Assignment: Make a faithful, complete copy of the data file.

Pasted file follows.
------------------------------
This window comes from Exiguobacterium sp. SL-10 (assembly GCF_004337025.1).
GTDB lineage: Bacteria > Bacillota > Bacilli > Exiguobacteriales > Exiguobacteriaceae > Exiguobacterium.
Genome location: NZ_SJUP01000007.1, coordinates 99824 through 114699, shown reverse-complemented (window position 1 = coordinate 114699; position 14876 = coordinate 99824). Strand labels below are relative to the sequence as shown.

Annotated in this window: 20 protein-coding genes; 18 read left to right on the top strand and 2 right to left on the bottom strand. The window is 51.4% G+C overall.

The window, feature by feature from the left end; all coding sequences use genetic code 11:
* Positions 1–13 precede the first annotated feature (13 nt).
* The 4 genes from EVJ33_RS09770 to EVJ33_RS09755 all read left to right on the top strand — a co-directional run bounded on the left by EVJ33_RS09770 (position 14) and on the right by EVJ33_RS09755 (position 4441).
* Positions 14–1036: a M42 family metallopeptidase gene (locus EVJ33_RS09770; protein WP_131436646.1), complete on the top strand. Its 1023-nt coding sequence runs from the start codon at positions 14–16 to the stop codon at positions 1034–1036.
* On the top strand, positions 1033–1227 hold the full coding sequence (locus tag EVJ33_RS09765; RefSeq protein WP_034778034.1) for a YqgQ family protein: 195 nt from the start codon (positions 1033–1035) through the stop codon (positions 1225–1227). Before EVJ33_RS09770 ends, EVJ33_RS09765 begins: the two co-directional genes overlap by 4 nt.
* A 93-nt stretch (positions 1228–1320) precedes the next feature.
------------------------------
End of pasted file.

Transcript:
This window comes from Exiguobacterium sp. SL-10 (assembly GCF_004337025.1).
GTDB lineage: Bacteria > Bacillota > Bacilli > Exiguobacteriales > Exiguobacteriaceae > Exiguobacterium.
Genome location: NZ_SJUP01000007.1, coordinates 99824 through 114699, shown reverse-complemented (window position 1 = coordinate 114699; position 14876 = coordinate 99824). Strand labels below are relative to the sequence as shown.

Annotated in this window: 20 protein-coding genes; 18 read left to right on the top strand and 2 right to left on the bottom strand. The window is 51.4% G+C overall.

The window, feature by feature from the left end; all coding sequences use genetic code 11:
* Positions 1–13 precede the first annotated feature (13 nt).
* The 4 genes from EVJ33_RS09770 to EVJ33_RS09755 all read left to right on the top strand — a co-directional run bounded on the left by EVJ33_RS09770 (position 14) and on the right by EVJ33_RS09755 (position 4441).
* Positions 14–1036: a M42 family metallopeptidase gene (locus EVJ33_RS09770; protein WP_131436646.1), complete on the top strand. Its 1023-nt coding sequence runs from the start codon at positions 14–16 to the stop codon at positions 1034–1036.
* On the top strand, positions 1033–1227 hold the full coding sequence (locus tag EVJ33_RS09765; RefSeq protein WP_034778034.1) for a YqgQ family protein: 195 nt from the start codon (positions 1033–1035) through the stop codon (positions 1225–1227). Before EVJ33_RS09770 ends, EVJ33_RS09765 begins: the two co-directional genes overlap by 4 nt.
* A 93-nt stretch (positions 1228–1320) precedes the next feature.